Julie Segal is senior manager, climate finance at Environmental Defence and an associate at Youth Climate Lab.
My Twitter bio says “1.5 degrees or bust.” Twitter may die in the coming days, but the international effort to limit global warming to below 1.5 degrees is alive and essential.
I have been at COP27 for the past two weeks in Sharm el-Sheik, Egypt, where global leaders came together to discuss how to avert the worst of the climate crisis. People are right to note that we are on a precipice, but conceptually, the global resolve to “pursue efforts to limit the temperature increase to 1.5 C,” as noted in the Paris Climate Accord, remains intact. Countries reaffirmed this goal in COP27′s final policy text.
But keeping warming below 1.5 degrees requires actions, not words, to turn resolve into results. First, rich countries like Canada must remove their money from the elements of the global economy that cause climate change. Second, they must put this money into climate-change solutions, such as providing funding to developing countries to support their transition away from carbon-emitting energy sources.
Leading UN scientists are clear: with existing technology and capital, we can cut emissions in half by 2030 and get on track for 1.5 degrees. The temperature target is possible and the paths to make it a reality are neatly laid out in definitive scientific and economic analyses.
To achieve this, countries like Canada must cut our own emissions immediately, which climate scientists and economists agree will primarily require the winding down of oil, gas and coal projects while ending expansion. Out of the estimated 40 billion tons of CO2 released into the atmosphere since 1850, 35 billion tons are from fossil fuels.
Transitioning to renewable clean energy and bolstering energy efficiency are the central solutions for a safer planet. Better yet, it is cost-effective. Bloomberg NEF has found that renewables are now the cheapest power source in countries representing two-thirds of the world’s population, including Canada. Decarbonizing our energy system would save US$12-trillion globally by 2050 according to a new study from the University of Oxford.
And what to do with the savings from clean, green energy? We can put these funds directly into achieving our 1.5-degrees goal. Rich countries like Canada owe a climate debt to the most vulnerable and least industrialized countries. Canada is the tenth largest historical emitter and is responsible for approximately 2 per cent of historical emissions – nearly the same contribution as the entire continent of Africa, where COP27 took place.
Developing countries need about US$5-trillion in financial support between now and 2030 to modernize their economies in line with climate safety. Wealthy countries promised to deliver US$600-billion between 2020 and 2025 to support this, but are so far disastrously short of accomplishing this goal. Promised dollars must turn into hard cheques. Since climate pollution disperses across borders, supporting less wealthy countries to decarbonize is a matter of accountability but also solidarity and shared success. Developing countries bear the biggest burden of a warmer world through droughts, floods and sea-level rise, yet have done the least to contribute to the problem.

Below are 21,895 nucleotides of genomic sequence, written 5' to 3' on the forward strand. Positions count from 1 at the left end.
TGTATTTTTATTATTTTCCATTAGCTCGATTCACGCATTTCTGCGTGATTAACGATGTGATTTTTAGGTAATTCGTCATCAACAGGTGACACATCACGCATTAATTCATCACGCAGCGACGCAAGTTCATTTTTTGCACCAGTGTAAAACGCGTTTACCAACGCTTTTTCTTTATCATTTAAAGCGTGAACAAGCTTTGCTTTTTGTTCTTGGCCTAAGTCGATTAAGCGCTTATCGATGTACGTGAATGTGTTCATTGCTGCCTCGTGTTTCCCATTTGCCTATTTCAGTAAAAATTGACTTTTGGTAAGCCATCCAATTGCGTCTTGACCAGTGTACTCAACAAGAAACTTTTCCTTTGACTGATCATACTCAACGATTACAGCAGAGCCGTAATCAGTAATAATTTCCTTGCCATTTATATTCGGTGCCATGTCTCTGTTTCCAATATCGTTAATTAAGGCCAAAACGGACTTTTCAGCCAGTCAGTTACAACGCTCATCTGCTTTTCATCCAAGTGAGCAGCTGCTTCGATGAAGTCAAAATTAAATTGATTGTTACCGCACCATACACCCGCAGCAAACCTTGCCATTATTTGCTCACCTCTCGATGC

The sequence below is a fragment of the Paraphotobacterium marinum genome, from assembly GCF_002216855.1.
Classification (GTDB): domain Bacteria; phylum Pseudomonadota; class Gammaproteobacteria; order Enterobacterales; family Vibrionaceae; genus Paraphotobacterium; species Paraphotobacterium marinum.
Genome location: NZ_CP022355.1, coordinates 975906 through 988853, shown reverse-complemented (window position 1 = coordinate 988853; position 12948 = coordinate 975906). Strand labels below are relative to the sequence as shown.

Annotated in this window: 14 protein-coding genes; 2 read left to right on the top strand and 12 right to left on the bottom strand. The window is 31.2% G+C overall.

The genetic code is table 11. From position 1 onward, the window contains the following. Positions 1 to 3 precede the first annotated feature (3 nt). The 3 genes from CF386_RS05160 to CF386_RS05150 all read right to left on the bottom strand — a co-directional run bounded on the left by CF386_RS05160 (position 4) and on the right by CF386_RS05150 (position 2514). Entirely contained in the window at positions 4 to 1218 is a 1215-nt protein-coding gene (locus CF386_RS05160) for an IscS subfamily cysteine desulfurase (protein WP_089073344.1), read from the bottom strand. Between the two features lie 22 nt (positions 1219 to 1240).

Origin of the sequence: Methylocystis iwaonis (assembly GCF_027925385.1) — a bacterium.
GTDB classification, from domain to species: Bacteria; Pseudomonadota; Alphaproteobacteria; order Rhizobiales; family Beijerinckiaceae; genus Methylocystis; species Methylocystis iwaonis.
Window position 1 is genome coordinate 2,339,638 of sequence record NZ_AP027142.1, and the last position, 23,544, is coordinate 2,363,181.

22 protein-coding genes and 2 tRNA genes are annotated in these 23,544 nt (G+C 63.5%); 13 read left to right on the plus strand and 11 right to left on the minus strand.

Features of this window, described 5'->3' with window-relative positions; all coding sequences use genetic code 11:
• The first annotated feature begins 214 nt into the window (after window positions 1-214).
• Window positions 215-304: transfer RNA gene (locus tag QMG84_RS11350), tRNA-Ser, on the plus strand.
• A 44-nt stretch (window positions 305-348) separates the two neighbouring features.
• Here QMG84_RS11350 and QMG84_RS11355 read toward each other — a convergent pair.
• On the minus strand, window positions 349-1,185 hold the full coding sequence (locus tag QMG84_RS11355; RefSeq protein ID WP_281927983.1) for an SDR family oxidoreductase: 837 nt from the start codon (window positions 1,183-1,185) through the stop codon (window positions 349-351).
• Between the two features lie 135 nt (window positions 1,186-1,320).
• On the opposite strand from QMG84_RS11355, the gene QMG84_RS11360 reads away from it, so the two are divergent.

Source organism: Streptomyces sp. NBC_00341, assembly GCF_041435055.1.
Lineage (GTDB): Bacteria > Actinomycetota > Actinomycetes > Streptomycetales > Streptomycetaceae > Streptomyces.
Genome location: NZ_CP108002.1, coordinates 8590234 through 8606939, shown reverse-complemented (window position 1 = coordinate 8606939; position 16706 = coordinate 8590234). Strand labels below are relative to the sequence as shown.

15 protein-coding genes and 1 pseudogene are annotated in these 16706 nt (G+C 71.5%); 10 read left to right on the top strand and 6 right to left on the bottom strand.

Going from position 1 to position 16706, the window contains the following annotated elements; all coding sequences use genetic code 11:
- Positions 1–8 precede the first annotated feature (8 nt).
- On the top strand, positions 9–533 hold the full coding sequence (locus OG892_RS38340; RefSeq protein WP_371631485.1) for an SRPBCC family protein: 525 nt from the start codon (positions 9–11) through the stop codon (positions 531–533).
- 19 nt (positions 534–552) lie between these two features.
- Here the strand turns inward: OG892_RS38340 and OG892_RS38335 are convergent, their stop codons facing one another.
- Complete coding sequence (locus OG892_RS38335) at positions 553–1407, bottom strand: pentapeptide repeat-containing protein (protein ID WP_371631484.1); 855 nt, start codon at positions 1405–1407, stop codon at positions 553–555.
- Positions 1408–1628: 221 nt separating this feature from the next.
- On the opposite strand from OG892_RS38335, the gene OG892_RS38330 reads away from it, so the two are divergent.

Due to historical global emissions, we are already locked into 1.15 degrees of warming. Although countries agreed in 2015 to keep global warming below 1.5 degrees, current plans have us on track to heat the world by about 2.5 degrees.
Letting the world warm above the scientifically chosen 1.5-degree threshold for even a short bit of time can force tipping points. At 2 degrees of warming, two to three times as many species would be at risk of extinction. Twice as many people would be exposed to life-threatening heat waves. Permafrost would melt in the summer, bringing tragic irony to its name and releasing more planet-warming gasses that were previously submerged in ice.
As a young person and a climate expert, I worry about a more volatile future world that will burden me, the generations that follow me, and, in the meantime, millions of vulnerable people. What scale of danger will our current leaders decide to subject us to?
These dangers are significant and avoidable. The solutions are clear, which makes failing to launch a cruel choice.
We were on track for 4 degrees of warming, yet we whittled this down to 2.5 degrees. Progress is possible. If Canada and other wealthy countries transition our energy systems urgently and deliver money for vulnerable countries to do the same, we can keep the 1.5-degree goal alive.
Every tenth of a degree matters. It’s 1.5 degrees or bust.